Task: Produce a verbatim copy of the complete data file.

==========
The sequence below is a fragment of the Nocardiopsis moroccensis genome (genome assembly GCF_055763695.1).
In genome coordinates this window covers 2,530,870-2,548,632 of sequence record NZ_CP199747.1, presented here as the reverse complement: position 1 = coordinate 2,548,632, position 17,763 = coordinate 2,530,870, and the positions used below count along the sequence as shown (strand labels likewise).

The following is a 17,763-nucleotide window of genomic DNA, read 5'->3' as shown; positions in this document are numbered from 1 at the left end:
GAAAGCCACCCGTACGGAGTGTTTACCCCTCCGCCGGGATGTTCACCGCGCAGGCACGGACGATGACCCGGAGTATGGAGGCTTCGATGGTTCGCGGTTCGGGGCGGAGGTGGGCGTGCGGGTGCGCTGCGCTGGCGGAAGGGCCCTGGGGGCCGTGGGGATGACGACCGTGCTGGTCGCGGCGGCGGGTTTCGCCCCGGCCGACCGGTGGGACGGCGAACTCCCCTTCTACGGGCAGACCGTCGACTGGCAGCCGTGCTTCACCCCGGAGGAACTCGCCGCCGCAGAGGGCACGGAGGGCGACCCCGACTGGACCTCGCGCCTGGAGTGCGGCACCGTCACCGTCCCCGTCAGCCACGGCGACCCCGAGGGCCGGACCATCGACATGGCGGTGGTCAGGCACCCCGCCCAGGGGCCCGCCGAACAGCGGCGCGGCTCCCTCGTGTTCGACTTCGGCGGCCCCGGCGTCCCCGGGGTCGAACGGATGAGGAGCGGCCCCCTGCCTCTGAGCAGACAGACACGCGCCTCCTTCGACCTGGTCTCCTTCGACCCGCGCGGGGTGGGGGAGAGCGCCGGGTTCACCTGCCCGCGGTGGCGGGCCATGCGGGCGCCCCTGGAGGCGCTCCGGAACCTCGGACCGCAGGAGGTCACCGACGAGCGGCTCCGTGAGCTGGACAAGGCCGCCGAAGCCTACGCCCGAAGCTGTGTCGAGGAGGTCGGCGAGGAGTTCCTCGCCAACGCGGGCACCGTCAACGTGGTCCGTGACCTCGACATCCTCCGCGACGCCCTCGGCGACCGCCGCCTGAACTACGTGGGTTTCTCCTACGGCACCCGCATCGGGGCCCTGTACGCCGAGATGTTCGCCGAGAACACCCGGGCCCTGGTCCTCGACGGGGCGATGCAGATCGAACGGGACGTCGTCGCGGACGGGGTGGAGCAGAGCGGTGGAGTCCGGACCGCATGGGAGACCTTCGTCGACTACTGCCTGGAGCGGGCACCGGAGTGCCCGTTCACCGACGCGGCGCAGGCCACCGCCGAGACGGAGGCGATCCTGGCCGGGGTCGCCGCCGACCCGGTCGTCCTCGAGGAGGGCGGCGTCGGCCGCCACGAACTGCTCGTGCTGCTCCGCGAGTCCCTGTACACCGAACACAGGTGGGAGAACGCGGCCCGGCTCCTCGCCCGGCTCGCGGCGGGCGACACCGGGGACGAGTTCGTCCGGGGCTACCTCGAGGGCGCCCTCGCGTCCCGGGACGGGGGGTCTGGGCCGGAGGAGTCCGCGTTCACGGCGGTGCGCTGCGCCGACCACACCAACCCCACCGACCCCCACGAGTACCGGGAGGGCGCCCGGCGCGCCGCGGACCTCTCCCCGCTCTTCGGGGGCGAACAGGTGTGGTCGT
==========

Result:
The sequence below is a fragment of the Nocardiopsis moroccensis genome (genome assembly GCF_055763695.1).
In genome coordinates this window covers 2,530,870-2,548,632 of sequence record NZ_CP199747.1, presented here as the reverse complement: position 1 = coordinate 2,548,632, position 17,763 = coordinate 2,530,870, and the positions used below count along the sequence as shown (strand labels likewise).

The following is a 17,763-nucleotide window of genomic DNA, read 5'->3' as shown; positions in this document are numbered from 1 at the left end:
GAAAGCCACCCGTACGGAGTGTTTACCCCTCCGCCGGGATGTTCACCGCGCAGGCACGGACGATGACCCGGAGTATGGAGGCTTCGATGGTTCGCGGTTCGGGGCGGAGGTGGGCGTGCGGGTGCGCTGCGCTGGCGGAAGGGCCCTGGGGGCCGTGGGGATGACGACCGTGCTGGTCGCGGCGGCGGGTTTCGCCCCGGCCGACCGGTGGGACGGCGAACTCCCCTTCTACGGGCAGACCGTCGACTGGCAGCCGTGCTTCACCCCGGAGGAACTCGCCGCCGCAGAGGGCACGGAGGGCGACCCCGACTGGACCTCGCGCCTGGAGTGCGGCACCGTCACCGTCCCCGTCAGCCACGGCGACCCCGAGGGCCGGACCATCGACATGGCGGTGGTCAGGCACCCCGCCCAGGGGCCCGCCGAACAGCGGCGCGGCTCCCTCGTGTTCGACTTCGGCGGCCCCGGCGTCCCCGGGGTCGAACGGATGAGGAGCGGCCCCCTGCCTCTGAGCAGACAGACACGCGCCTCCTTCGACCTGGTCTCCTTCGACCCGCGCGGGGTGGGGGAGAGCGCCGGGTTCACCTGCCCGCGGTGGCGGGCCATGCGGGCGCCCCTGGAGGCGCTCCGGAACCTCGGACCGCAGGAGGTCACCGACGAGCGGCTCCGTGAGCTGGACAAGGCCGCCGAAGCCTACGCCCGAAGCTGTGTCGAGGAGGTCGGCGAGGAGTTCCTCGCCAACGCGGGCACCGTCAACGTGGTCCGTGACCTCGACATCCTCCGCGACGCCCTCGGCGACCGCCGCCTGAACTACGTGGGTTTCTCCTACGGCACCCGCATCGGGGCCCTGTACGCCGAGATGTTCGCCGAGAACACCCGGGCCCTGGTCCTCGACGGGGCGATGCAGATCGAACGGGACGTCGTCGCGGACGGGGTGGAGCAGAGCGGTGGAGTCCGGACCGCATGGGAGACCTTCGTCGACTACTGCCTGGAGCGGGCACCGGAGTGCCCGTTCACCGACGCGGCGCAGGCCACCGCCGAGACGGAGGCGATCCTGGCCGGGGTCGCCGCCGACCCGGTCGTCCTCGAGGAGGGCGGCGTCGGCCGCCACGAACTGCTCGTGCTGCTCCGCGAGTCCCTGTACACCGAACACAGGTGGGAGAACGCGGCCCGGCTCCTCGCCCGGCTCGCGGCGGGCGACACCGGGGACGAGTTCGTCCGGGGCTACCTCGAGGGCGCCCTCGCGTCCCGGGACGGGGGGTCTGGGCCGGAGGAGTCCGCGTTCACGGCGGTGCGCTGCGCCGACCACACCAACCCCACCGACCCCCACGAGTACCGGGAGGGCGCCCGGCGCGCCGCGGACCTCTCCCCGCTCTTCGGGGGCGAACAGGTGTGGTCGT